Populating your Grid using dojo/data

The DataGrid is the central component of many applications due to its effective and usable presentation of tabular data. In this tutorial we will look at how to populate a grid and manipulate data in a grid.

  • Difficulty: Intermediate
  • Dojo Version: 1.7

dgrid

This tutorial covers the dojox/grid/DataGrid in depth. Beginning with Dojo 1.7, you should use the dgrid, a next-generation grid component that takes full advantage of modern browsers and object stores. Visit the dgrid site for a collection of dgrid tutorials.

Getting Started

Although displaying your data in the right order and in a manner that makes sense to the user is important, it might not always be enough. Sometimes the data you get won't be formatted for optimum display, and will need to be tailored to make it more readable. dojox/grid/DataGrid can help with this...but first, let's take a look at a point we glossed over in the first tutorial: how to get data into your grid.

Retrieving Data From a Store

The first thing we'll be doing is creating a store. We'll be using dojo/store/Memory, and wrapping it with dojo/data/ObjectStore to provide the Dojo data API to the grid, but really, any store conforming to Dojo's data API will work. Since the data API and the store API were discussed in earlier tutorials we won't be covering them here, except to say that the hall of fame batting statistics we used from our last tutorial are fetched from our JSON file using dojo/_base/xhr and loaded into our Memory store.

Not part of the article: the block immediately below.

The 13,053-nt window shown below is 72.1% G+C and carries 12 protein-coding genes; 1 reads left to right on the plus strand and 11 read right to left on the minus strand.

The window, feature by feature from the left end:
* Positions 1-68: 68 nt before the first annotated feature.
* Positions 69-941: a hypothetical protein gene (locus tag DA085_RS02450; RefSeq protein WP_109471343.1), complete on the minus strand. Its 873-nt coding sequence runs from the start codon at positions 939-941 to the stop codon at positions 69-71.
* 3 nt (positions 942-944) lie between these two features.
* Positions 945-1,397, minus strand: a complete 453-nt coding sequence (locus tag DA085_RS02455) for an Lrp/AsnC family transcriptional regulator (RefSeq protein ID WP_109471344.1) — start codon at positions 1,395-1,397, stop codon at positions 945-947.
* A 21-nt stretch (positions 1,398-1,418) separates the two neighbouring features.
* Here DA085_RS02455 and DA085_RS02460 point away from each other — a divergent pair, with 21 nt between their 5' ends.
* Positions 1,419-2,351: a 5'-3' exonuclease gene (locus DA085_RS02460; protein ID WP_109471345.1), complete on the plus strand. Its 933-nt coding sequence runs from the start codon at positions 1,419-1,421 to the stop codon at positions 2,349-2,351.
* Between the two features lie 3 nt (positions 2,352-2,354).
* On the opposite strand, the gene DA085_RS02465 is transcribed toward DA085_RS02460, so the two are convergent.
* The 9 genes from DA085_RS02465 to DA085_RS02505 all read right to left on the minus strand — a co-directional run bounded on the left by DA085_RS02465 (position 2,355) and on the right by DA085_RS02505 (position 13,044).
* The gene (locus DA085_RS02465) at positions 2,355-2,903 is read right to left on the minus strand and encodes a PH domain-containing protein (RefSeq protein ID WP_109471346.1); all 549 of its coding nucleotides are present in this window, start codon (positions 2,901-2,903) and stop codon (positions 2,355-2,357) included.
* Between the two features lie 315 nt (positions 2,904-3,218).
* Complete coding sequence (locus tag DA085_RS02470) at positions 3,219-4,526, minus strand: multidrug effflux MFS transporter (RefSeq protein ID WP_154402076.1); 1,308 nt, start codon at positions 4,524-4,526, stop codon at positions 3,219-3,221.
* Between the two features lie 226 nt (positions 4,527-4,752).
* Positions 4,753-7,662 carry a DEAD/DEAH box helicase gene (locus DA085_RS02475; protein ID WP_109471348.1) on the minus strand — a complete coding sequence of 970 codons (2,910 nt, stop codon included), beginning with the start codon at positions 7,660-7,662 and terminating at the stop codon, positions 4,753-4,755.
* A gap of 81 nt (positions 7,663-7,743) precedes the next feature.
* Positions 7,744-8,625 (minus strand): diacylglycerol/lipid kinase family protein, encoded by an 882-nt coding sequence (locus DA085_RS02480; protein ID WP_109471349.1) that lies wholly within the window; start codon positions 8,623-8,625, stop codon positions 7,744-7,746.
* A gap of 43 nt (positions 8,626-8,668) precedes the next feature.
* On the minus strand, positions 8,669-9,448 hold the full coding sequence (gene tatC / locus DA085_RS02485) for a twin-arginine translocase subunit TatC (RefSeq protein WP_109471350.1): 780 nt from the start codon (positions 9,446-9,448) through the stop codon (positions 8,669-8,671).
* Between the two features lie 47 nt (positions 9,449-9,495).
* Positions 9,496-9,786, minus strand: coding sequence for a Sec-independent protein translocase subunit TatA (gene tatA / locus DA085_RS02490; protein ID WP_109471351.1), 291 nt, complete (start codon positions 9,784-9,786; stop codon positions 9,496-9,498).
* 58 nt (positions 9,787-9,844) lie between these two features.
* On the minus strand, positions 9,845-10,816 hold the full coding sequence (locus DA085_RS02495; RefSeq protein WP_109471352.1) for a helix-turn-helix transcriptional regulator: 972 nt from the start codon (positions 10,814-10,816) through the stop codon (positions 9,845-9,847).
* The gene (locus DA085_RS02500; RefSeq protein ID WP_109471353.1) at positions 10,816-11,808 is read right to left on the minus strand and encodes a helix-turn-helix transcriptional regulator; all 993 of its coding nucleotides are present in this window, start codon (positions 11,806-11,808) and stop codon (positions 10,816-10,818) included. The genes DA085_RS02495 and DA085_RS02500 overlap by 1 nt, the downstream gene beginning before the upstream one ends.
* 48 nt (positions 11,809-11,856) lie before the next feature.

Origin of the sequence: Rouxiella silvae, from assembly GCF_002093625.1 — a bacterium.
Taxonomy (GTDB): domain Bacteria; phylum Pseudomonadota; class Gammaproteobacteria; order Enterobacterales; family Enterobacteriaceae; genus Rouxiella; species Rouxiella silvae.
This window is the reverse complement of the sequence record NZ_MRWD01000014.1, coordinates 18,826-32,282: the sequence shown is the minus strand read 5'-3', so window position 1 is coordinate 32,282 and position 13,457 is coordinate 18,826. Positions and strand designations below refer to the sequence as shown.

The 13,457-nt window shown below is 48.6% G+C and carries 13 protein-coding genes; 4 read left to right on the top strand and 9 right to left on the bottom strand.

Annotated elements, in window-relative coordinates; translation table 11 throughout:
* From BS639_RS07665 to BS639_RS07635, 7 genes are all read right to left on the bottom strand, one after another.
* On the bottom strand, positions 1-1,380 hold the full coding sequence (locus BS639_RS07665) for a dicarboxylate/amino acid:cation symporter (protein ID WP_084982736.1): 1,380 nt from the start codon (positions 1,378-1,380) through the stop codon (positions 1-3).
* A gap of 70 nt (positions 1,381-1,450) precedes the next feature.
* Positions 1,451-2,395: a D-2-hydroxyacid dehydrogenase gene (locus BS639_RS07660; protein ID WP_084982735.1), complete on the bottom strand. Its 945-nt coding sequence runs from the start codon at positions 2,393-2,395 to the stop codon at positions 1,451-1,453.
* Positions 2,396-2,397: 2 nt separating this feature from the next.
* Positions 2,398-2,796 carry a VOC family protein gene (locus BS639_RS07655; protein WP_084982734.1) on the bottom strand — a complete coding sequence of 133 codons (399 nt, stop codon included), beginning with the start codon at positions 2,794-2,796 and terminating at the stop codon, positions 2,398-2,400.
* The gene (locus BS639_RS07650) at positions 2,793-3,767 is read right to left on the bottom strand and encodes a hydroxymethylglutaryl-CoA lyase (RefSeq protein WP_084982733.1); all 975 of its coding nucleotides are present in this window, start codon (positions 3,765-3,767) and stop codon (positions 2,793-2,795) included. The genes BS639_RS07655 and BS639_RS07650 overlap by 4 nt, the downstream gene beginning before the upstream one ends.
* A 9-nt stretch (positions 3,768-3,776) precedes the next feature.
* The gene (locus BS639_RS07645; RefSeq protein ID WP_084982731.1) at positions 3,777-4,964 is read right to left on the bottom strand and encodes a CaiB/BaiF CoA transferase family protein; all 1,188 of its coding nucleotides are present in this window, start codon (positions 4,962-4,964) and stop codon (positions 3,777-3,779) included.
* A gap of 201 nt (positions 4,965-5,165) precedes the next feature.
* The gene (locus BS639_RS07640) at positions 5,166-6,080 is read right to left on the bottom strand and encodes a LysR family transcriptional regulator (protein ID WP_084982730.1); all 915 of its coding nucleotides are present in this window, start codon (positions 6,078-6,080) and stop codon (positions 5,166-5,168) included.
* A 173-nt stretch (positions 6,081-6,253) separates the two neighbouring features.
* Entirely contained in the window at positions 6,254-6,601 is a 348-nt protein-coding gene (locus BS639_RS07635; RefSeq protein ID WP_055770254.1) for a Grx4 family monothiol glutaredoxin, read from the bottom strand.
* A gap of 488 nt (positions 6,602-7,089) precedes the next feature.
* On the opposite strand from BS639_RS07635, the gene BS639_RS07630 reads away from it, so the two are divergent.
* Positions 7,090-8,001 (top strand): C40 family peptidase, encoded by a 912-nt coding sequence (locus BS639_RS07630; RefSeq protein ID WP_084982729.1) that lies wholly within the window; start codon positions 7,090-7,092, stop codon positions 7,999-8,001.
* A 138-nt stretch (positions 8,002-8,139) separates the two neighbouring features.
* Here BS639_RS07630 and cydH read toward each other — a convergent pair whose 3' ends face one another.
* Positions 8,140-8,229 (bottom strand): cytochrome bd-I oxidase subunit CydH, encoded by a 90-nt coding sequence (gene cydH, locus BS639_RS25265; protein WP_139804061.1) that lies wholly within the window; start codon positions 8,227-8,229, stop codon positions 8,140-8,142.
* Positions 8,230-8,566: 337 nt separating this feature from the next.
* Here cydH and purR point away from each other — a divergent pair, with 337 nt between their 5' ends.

Dojo 1.6 introduced the new data store API called Dojo Object Store. This API is based on the HTML5 IndexedDB object store API and is designed to greatly simplify and ease the interaction with and construction of Dojo stores. While dojo/data/ItemFileReadStore, dojo/data/ItemFileWriteStore, and other dojo/data APIs can still be used with the Dojo Grid, it is highly recommended that you use the dojo/store APIs, both for a more performant store, and for coding best practices.

At this point, there are two ways to access the data in the store; the first is letting the DataGrid query the store for you. To do this, we can pass three parameters to the DataGrid constructor:

  • store: The data store.
  • query: The query to pass to the store. The syntax will depend on the store being used.
  • queryOptions: Options to pass to the store during querying. The options will depend on the store being used, and is not required.

Since we want every record, we'll pass { id: "*" }:

		require([
			"dojox/grid/DataGrid",
			"dojo/store/Memory",
			"dojo/data/ObjectStore",
			"dojo/_base/xhr",
			"dojo/domReady!"
		], function(DataGrid, Memory, ObjectStore, xhr){
			var grid,  dataStore;
			xhr.get({
				url: "hof-batting.json",
				handleAs: "json"
			}).then(function(data){
				dataStore =  new ObjectStore({ objectStore:new Memory({ data: data.items }) });